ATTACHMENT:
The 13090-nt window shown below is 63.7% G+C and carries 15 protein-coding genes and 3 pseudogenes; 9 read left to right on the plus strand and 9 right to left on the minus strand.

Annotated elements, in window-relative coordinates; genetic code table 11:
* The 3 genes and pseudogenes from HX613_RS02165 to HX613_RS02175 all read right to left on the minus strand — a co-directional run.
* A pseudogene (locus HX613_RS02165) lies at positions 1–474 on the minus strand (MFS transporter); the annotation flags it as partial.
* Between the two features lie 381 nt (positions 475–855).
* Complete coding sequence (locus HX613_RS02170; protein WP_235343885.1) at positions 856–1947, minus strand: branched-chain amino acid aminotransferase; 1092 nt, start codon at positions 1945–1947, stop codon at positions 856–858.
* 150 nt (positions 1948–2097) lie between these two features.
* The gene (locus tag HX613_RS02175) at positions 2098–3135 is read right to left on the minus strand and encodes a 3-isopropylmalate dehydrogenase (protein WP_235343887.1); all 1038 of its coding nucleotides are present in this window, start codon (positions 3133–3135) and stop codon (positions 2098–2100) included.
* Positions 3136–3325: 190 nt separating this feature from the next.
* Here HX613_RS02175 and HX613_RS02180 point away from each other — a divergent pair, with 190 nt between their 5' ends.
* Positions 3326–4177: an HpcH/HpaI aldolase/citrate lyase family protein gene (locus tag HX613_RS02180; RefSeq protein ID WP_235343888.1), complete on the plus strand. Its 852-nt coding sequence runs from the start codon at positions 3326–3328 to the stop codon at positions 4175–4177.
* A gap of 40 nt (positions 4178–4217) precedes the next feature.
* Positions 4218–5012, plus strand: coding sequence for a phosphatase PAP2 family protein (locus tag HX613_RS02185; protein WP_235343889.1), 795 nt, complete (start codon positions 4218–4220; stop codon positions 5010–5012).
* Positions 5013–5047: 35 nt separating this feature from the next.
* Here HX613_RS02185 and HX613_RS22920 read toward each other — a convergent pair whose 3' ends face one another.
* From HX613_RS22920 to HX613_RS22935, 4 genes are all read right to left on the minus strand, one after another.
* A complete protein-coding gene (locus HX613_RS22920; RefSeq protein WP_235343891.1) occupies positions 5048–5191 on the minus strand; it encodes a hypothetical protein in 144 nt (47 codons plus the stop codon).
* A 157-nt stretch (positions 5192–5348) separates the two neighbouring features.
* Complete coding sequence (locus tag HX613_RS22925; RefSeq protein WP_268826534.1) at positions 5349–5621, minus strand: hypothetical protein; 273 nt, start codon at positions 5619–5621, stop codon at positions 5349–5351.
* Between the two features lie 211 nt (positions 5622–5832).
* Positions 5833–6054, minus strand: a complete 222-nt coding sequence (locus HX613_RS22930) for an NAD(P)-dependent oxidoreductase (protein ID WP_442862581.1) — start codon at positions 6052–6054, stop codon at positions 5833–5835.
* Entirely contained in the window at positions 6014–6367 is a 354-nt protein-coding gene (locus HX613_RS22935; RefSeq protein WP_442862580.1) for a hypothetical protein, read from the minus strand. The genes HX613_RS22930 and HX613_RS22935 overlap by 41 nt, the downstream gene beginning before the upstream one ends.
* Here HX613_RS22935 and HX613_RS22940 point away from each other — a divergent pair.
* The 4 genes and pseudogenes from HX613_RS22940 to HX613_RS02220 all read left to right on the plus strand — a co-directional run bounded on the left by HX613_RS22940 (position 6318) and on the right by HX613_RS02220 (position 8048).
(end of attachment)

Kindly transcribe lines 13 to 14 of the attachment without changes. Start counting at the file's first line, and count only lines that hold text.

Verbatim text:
* Positions 4218–5012, plus strand: coding sequence for a phosphatase PAP2 family protein (locus tag HX613_RS02185; protein WP_235343889.1), 795 nt, complete (start codon positions 4218–4220; stop codon positions 5010–5012).
* Positions 5013–5047: 35 nt separating this feature from the next.